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Old 04-04-2003, 05:39 PM   #1
Registered: Jul 2002
Distribution: Slackware 10.0
Posts: 46

Rep: Reputation: 16
ssl certificates

im currently writing a server/client system using ssl socket. I use the openssl api.

But i have a little trouble making the necessary certificates. My problem is when the client wants to verify the certificate. And I have found out that the thing that Im missing is the ca file that represents trusted certificates.
On the server, this is the function to use.

if (!SSL_CTX_load_verify_locations(ctx, "ca.file", 0))
	fprintf("error message.....");
But i do not know how to create that file.

I made the certificate/private key using the " -newcert" command, creating a certificate and private key. This is just a perl script that does the same job as the openssl command tool

What I want, is for that certificate to be a trusted one. The "ca.file" is supposed to contain the certificates that are trusted.

Anyone have any ideas how to produce that ca.file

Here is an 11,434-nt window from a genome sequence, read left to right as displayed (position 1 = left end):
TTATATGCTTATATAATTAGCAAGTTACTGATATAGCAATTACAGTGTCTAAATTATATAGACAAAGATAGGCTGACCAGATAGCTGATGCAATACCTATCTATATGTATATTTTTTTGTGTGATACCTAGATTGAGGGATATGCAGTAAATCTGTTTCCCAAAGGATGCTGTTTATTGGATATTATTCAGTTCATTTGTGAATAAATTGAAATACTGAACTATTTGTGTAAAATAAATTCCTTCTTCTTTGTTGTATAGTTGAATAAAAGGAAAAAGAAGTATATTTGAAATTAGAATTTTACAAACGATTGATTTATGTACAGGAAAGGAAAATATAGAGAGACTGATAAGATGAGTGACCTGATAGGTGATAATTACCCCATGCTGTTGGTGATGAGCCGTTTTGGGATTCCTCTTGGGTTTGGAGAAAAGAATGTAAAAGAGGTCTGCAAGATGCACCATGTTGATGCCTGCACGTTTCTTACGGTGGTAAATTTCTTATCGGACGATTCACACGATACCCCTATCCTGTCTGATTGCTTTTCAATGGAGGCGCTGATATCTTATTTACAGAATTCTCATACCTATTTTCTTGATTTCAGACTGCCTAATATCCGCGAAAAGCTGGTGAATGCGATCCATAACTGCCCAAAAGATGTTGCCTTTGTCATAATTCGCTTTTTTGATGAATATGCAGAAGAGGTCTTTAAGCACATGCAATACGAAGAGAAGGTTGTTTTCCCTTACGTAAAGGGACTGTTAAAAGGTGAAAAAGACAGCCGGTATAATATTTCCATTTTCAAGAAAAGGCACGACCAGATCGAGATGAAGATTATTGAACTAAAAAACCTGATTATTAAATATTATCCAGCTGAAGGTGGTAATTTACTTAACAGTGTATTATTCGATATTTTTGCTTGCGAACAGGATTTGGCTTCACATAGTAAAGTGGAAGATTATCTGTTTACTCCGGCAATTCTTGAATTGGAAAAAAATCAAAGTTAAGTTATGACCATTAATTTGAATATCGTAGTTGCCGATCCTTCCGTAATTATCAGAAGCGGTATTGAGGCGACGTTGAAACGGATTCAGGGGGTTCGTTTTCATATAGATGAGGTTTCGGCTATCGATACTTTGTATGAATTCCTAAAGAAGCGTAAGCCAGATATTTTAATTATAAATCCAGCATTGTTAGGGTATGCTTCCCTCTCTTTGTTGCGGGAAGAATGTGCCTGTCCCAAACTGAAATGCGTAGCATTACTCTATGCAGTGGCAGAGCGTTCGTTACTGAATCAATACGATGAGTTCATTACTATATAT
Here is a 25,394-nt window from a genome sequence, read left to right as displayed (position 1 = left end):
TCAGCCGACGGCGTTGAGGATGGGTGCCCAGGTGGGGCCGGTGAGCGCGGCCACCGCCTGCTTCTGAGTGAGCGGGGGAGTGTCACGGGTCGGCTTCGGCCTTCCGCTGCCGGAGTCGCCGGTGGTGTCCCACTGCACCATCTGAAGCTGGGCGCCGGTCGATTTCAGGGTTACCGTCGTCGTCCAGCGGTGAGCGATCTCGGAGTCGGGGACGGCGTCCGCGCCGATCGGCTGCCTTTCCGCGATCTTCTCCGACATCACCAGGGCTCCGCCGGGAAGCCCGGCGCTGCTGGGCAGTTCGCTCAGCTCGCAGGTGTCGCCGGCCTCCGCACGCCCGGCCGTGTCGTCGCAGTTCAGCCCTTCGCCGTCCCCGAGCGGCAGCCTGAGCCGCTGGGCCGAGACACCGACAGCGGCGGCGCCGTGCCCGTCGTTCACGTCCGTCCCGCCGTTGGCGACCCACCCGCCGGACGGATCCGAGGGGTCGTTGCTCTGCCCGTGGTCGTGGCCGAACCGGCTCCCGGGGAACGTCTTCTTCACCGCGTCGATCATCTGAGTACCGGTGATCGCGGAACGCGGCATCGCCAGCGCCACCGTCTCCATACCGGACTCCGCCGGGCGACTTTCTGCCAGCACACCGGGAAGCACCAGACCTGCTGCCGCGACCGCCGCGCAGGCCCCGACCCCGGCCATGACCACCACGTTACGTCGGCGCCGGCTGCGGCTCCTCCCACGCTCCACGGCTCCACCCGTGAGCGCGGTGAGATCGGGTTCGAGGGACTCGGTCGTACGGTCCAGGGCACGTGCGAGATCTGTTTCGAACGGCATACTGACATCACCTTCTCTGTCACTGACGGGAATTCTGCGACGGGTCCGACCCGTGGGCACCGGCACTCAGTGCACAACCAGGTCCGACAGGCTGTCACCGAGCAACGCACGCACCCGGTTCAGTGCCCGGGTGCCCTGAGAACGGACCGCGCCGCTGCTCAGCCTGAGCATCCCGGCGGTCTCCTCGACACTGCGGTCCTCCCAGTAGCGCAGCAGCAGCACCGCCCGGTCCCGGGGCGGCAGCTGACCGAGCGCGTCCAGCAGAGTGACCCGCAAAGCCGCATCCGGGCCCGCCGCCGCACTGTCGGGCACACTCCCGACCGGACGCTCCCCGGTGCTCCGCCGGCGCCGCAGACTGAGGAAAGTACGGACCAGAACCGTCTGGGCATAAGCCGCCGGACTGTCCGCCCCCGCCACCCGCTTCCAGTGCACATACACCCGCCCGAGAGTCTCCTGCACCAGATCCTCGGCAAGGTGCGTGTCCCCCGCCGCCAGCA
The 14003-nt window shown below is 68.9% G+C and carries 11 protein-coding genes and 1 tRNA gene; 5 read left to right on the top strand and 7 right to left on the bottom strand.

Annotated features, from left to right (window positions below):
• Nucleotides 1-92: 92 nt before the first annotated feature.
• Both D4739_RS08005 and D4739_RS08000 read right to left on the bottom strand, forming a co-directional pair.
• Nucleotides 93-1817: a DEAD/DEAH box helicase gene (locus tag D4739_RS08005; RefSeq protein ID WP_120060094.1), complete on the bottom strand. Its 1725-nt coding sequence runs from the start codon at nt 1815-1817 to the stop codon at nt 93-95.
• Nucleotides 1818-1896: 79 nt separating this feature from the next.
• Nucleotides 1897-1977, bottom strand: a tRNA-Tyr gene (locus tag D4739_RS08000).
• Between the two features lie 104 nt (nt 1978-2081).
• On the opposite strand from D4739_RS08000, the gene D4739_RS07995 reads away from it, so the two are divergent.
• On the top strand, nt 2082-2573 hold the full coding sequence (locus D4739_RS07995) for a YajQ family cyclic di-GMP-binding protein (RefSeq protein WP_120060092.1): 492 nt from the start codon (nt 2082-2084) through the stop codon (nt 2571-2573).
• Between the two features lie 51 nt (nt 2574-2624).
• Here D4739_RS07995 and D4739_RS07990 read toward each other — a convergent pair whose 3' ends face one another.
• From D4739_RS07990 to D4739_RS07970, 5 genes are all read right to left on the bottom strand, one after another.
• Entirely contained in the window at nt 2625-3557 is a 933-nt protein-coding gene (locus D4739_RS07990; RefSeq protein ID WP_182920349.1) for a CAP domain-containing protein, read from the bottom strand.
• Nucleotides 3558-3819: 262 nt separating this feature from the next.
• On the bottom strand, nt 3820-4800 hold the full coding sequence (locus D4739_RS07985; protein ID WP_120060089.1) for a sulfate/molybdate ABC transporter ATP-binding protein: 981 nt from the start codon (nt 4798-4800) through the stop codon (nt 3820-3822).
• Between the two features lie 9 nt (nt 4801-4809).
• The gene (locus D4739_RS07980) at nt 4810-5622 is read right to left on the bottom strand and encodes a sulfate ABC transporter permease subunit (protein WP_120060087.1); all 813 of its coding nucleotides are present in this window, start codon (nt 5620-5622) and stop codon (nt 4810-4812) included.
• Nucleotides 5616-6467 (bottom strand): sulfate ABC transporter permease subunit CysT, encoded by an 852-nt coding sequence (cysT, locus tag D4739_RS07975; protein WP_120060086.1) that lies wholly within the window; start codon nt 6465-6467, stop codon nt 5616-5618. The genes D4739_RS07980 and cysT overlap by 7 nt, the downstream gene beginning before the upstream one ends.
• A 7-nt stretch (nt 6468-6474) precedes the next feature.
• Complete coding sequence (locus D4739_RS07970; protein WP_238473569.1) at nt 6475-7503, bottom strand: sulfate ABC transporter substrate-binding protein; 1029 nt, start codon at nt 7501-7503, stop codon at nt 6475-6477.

Old 04-04-2003, 06:11 PM   #2
Senior Member
Registered: Dec 2002
Location: Atlantic City, NJ
Distribution: Ubuntu & Arch
Posts: 3,503

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In order for your certificate to be "trusted" it must be signed by a company such as VeriSign. Check out VeriSign's website for more info. I believe there is a free trial certificate that they will give you for a month or so. There are other companies that provide the same service but I can't think of there names.

You can self sign your certificate but people visit your site will get a security pop-up. I self signed my certificate so if you go to my secured site here you will see the pop-up that a self signed certificate generates.
Old 04-05-2003, 09:47 AM   #3
Registered: Jul 2002
Distribution: Slackware 10.0
Posts: 46

Original Poster
Rep: Reputation: 16
ok thanks.

I would like to precise that this is not a web site, but a server and client written in c.

I will take you up on that adwise, but I though I could do this without using a real CA becuase I read an article on on howto program a ssl server/client. And the source code that came with that article included the nescessary certificates including a root.pem file that was the file that the server would use to identify the the trusted certificates.

On the client side you would use

      berr_exit("Certificate doesn't verify");

This would verify the certificate. But on my client, this will always fail.

But you're probably right. I real CA have to sign the certifiacate.

Last edited by champ; 04-05-2003 at 09:51 AM.


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